The V&A has an extensive permanent collection on display throughout the building. I sometimes think the permanent exhibition gets a bit neglected because lots of people go for the special exhibitions. On a recent visit, I decided to go up the grand staircase and explore an upstairs gallery.
Some of the articles in the Sewing gallery were expected, such as the manual sewing machine. Some of the others were a little perplexing, like the one that look a little like vice. It is a workholder, used to clamp fabric to a table to enable it to be kept taught for sewing straight lines in the days before sewing machines.
The book above was published by the National Society for Promoting Education of the Poor. The book was written for teachers in charity schools. They taught girls sewing and knitting which they were expected to use to support themselves.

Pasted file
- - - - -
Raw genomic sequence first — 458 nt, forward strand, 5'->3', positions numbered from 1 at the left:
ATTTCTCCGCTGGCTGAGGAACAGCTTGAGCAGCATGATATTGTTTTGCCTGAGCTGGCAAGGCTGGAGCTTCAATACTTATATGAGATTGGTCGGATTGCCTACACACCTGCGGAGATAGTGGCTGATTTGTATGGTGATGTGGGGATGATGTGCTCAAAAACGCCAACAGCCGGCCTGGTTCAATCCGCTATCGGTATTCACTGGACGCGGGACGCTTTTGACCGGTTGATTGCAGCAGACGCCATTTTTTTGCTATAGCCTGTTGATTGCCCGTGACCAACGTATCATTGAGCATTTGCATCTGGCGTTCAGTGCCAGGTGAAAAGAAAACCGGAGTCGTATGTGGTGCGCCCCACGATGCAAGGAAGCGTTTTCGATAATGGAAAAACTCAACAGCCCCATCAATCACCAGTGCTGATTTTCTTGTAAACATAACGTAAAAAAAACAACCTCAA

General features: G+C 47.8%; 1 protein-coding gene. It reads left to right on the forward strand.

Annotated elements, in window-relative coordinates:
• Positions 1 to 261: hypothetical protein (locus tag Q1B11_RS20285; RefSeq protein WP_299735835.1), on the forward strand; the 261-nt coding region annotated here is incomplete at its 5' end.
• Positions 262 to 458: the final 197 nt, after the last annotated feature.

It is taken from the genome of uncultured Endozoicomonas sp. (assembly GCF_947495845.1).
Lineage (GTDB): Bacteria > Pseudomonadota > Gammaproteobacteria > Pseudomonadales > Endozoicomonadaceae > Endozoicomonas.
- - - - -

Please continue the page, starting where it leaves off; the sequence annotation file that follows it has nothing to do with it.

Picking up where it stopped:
Along the way, I stumbled upon the collection of biscuit tins. There are two whole cabinets filled with all sorts of novelty biscuit tins like these three. I particularly liked some of the Huntley & Palmer ones having worked next to one of its old factories depicted on one of them.
My favourite item from that day is this ‘Negative’ bowl by Ane Christensen. The illusion of a box inside the bowl disappears when looked at from the side.
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